CBT for Pain - Module 4 Summary
CBT for Pain: Exercise and Pacing
Think about your current relationship with movement. Do you move to improve your pain? Or, do you avoid it?
In this module, we will review how getting the right amount of movement will help relieve your pain. Avoiding movement entirely can make your pain worse, but overdoing it can have the same result.
In the last module, you read about catastrophizing and harm thinking.
To remind you, harm thinking is when you think the worst about your pain. You might think that more “harm” is happening to your body when you feel pain. The intensity of your pain is likely to be worse with harm-thinking.
On the other hand, hurt thinking is the belief that pain is an ongoing, yet stable problem that will eventually improve. In previous modules, you learned that positive thinking can improve your pain. Therefore, thinking this way can help you better manage your pain.
To explore this further: do you believe that any kind of physical activity will make your pain worse and cause harm to your body?
While this may be true for acute pain, it’s inaccurate for chronic pain. Remember: chronic pain is an ongoing condition where damage or harm is no longer happening, but your body is more sensitive to perceived threats.
Avoiding activity can worsen chronic pain over time. Here’s what happens, physically:
First, you become deconditioned, meaning your body changes in a way that makes it hard for you to perform daily tasks. You are weaker, less flexible, and tire more easily.
You are at greater risk for injuries, weight gain, negative feelings (such as sadness and frustration), and other problems.
Here’s what happens, mentally:
You may not feel the same positive feelings from doing activities you once enjoyed.
You may have a lack of motivation, increasing your avoidance and withdrawal from activities. The scientific term for this is kinesiophobia, or fear of movement.
Kinesiophobia can be part of a self-fulfilling cycle of fear and avoidance - in this case, when you are inactive because you fear activity will increase your pain, it actually results in more pain.
The negative effects of kinesiophobia make it harder to cope well. As you can see from the image of the fear-avoidance model, by decreasing fear and increasing activity, you are less likely to experience unhealthy thinking patterns that could lead to avoidance and lower moods.
Reflect on what you’ve learned and check in on your own feelings: Are there certain activities you avoid because you associate them with pain? Which ones?
To break the cycle, get moving again. It’s best to start slowly and gently increase how long and how hard you exercise. You’ll also want to choose something that matches your fitness level. For example, if you’ve been:
Inactive: try gentle stretching, range of motion exercises or light yoga, if safe.
Moderately active: try increasing the length of time or number of repetitions/sets or how often you do them.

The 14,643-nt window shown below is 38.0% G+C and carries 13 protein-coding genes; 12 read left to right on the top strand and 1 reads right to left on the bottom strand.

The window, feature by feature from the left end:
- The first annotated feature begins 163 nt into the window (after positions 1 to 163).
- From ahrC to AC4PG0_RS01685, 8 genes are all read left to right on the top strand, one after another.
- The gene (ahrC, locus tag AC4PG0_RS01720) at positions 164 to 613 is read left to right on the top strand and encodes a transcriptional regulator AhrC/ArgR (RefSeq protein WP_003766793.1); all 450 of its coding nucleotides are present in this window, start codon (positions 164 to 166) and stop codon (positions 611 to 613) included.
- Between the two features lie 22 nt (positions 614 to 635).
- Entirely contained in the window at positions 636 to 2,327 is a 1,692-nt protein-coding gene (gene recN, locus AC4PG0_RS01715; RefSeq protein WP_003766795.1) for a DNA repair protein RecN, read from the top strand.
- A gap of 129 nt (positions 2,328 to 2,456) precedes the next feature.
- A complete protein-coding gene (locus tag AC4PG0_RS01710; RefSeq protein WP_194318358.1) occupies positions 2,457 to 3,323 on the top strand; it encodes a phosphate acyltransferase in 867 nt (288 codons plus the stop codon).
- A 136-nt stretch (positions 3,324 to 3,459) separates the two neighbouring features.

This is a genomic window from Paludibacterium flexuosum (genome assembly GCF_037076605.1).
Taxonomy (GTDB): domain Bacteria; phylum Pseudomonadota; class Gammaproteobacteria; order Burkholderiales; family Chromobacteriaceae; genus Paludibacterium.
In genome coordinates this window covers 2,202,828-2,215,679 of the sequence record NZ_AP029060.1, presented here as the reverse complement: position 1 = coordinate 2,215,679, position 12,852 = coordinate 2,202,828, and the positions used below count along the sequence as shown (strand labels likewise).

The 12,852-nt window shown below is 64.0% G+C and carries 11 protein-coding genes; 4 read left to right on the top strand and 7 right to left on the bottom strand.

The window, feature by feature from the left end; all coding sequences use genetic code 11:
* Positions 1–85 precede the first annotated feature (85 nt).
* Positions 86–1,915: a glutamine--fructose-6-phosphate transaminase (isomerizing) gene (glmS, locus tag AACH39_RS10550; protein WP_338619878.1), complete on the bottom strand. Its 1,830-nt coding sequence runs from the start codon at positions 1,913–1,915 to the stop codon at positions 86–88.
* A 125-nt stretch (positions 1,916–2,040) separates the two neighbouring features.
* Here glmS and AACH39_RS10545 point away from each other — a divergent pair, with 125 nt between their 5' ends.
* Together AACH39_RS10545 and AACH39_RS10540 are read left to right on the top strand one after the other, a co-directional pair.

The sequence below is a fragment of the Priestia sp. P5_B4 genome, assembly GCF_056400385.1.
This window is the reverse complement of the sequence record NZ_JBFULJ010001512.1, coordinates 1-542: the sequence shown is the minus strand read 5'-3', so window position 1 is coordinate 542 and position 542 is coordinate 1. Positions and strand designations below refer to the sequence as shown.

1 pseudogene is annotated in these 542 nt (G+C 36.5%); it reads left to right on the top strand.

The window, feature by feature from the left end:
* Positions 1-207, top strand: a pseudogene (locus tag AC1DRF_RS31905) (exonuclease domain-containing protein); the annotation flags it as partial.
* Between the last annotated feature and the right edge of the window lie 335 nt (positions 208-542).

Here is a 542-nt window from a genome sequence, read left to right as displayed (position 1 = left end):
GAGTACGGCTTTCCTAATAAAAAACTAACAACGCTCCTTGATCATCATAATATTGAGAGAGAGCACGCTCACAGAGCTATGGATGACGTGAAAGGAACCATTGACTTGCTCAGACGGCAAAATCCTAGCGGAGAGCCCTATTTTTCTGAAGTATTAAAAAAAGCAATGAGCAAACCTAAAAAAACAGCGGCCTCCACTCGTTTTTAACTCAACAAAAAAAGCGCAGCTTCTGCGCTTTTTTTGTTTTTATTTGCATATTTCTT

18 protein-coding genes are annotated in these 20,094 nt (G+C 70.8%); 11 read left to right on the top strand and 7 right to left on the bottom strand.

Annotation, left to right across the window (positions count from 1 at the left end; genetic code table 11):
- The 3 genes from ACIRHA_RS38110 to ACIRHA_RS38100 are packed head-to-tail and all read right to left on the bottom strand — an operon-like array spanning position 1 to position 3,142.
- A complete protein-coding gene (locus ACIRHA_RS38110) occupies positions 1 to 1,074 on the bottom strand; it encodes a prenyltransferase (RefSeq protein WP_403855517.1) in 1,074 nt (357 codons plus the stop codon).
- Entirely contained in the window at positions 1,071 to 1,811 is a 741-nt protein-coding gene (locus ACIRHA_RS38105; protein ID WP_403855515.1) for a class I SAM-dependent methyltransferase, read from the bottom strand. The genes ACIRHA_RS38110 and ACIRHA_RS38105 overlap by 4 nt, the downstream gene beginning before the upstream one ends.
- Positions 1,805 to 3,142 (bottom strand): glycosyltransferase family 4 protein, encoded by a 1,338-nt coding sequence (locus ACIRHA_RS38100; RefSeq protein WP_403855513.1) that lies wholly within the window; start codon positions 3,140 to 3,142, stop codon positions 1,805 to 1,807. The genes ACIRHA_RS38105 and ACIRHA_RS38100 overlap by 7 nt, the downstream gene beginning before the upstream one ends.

If you're able, walking is a great choice for movement, since this can be done anytime and anywhere. It not only helps keep your joints healthy, but it is gentle enough to reduce pain. Research has shown that it can also slowly increase your flexibility and strength, as well as improve your mood.
Make movement a part of your day and include it in your plans.
Keep track of your activity - you can use our activity log. The goal is to make it a habit, like brushing your teeth or eating lunch.
Reach out to your Goodpath coach if you could use extra accountability and support for your movement goals.
When you have pain, it’s also possible that you push yourself too hard and to the point of pain. Are there any activities you tend to overdo? Make note of them here.
The Cycle of Overactivity
If you have chronic pain, you might use a “good” day to be more active. Unfortunately, you could have more pain as a result. You might hurt right away, or you might be sore the next day. This creates yet another chronic pain cycle: the cycle of overactivity.
Take a look at the image below:
When you do too much or are overactive, you can feel more pain and fatigue. Then, you may move less (rest) and feel frustrated because you want to do more. When resting, you’re likely to feel less pain. So, you return to activity - and possibly overactivity - because you feel better. The cycle continues.
The cycle of overactivity may worsen or intensify unhealthy emotions, increased stress, and negative thoughts. As you’ve learned, your mood and thoughts affect your behavior, so all of this makes you less likely to be active.
So, how can you break this cycle? One way is pacing your everyday activities.
Pacing means balancing your activities by:
Breaking activities into more manageable tasks
Resting between tasks
Planning the amount of activity
Being mindful of your physical activity through pacing will help you complete tasks, and getting things done can help you feel accomplished and improve your mood.
How to Pace Yourself
Plan tasks - Think about what you’re going to do and how you’ll do it before you start.
Set priorities - Instead of trying to do everything, choose a few things.
Take your time and move carefully.
Take regular, scheduled breaks. Don’t wait until you have to stop from pain or fatigue.
Break a task into smaller chunks instead of doing all of it at once.
Change positions - Avoid staying in one position for long periods of time.
Ask for help
Avoiding pain worsens your pain over time.
Being more active helps to break this cycle and can improve your pain.
Doing too much can also make your pain worse, so pacing yourself is key.
Pacing involves planning out activities and balancing the activities with rest.